10. ship

    ship Senior Team Emeritus Premium Member

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    Certainly I understand your position in dummying down the pallet - yet you still wouldn’t accept a Fresnel hung in place of a Leko would you? At some point it’s education and instruction that plays a role. This much less prior planning prevents piss poor performance. Pre-mark the fixtures say one to 30 on a pipe to be hung and do the training.

    Still though I see your point in my ideal of paint brush verses barbarians in the wire. Base system to instruct from is totally valid, just a question of how large that base is verses how much instruction and training is needed to widen that base to a wider base. Still, I would not expect anything other than support an no flack for your very balanced opinion.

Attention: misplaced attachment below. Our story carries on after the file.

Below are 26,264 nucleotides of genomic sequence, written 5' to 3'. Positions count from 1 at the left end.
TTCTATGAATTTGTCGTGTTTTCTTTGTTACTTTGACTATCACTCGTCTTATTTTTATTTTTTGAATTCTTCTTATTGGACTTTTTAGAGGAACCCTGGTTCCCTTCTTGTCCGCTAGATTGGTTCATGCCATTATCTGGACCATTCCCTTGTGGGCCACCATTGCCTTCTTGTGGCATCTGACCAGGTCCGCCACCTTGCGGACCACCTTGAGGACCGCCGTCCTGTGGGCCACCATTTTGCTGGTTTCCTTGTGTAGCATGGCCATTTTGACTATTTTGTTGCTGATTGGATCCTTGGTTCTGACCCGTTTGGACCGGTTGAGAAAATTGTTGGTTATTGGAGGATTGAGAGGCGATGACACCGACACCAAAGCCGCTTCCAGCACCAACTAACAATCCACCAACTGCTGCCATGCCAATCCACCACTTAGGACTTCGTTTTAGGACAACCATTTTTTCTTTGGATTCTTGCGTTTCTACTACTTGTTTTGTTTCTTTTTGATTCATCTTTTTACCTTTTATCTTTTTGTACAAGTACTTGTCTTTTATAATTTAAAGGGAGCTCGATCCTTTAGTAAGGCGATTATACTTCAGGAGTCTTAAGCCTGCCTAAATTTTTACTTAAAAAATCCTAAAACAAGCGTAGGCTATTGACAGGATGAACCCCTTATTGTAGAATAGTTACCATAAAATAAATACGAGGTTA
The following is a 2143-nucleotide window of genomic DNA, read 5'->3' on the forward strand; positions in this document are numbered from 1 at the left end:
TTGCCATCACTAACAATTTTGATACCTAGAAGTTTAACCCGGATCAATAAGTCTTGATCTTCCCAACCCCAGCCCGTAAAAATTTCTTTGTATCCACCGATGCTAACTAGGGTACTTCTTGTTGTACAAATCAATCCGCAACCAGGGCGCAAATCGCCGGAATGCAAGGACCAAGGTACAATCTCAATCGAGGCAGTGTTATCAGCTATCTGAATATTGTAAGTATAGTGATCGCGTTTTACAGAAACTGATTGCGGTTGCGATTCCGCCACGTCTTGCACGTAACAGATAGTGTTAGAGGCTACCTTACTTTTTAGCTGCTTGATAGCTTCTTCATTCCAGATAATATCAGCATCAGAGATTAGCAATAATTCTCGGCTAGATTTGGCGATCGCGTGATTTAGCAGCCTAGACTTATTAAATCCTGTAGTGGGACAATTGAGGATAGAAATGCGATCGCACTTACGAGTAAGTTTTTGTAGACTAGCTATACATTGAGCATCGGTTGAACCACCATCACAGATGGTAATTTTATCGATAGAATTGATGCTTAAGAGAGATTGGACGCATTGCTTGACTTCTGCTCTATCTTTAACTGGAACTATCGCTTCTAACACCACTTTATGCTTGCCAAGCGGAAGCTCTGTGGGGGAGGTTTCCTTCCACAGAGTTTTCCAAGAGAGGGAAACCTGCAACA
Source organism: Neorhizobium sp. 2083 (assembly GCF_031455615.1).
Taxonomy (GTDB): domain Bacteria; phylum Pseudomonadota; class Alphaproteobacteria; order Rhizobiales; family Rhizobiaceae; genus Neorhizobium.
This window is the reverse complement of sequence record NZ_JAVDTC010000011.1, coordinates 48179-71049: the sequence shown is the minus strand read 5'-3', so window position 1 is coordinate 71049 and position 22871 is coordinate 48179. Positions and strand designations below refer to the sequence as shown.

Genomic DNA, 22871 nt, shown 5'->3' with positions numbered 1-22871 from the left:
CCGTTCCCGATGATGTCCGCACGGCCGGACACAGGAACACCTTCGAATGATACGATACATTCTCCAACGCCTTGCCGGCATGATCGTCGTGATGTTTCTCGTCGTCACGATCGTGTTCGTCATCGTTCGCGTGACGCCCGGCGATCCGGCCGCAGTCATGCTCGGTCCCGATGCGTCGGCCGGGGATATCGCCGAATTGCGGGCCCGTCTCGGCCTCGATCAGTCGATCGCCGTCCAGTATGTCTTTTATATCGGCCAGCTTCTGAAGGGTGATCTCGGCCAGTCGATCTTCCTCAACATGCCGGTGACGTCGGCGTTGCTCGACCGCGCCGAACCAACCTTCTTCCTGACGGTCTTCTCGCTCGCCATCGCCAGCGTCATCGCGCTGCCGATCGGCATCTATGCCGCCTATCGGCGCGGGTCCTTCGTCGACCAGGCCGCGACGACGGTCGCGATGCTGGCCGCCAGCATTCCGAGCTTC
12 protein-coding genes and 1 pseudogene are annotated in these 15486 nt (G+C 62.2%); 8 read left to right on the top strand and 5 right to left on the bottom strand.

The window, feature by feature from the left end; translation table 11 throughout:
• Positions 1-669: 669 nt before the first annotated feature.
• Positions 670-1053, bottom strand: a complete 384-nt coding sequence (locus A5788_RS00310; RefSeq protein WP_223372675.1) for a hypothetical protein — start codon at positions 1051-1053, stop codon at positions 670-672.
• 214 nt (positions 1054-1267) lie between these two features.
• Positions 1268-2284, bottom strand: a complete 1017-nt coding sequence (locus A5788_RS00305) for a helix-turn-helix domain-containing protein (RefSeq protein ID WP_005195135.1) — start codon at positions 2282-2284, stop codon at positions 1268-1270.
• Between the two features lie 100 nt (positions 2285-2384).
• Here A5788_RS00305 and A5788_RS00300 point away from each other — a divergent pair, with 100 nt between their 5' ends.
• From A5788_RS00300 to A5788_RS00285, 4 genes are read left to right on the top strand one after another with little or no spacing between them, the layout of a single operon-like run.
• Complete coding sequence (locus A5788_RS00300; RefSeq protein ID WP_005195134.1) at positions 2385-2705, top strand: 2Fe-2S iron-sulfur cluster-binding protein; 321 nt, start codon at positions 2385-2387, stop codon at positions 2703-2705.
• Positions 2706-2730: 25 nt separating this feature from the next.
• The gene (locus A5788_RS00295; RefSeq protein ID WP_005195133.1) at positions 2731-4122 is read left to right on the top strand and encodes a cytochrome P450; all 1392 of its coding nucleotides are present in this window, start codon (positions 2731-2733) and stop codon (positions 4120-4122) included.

Best lamp overall, the Phillips GLA 575/115v lamp. Any help in what I would use as the most cost effective lamp bar none in efficient verses output balance in a theater situation? This by price balanced by what other makers of the GLA have to offer in a cost effective price.
     
  11. derekleffew

    derekleffew Resident Curmudgeon Senior Team Premium Member

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    What ship said.

    But to some of your questions I don't think have been answered: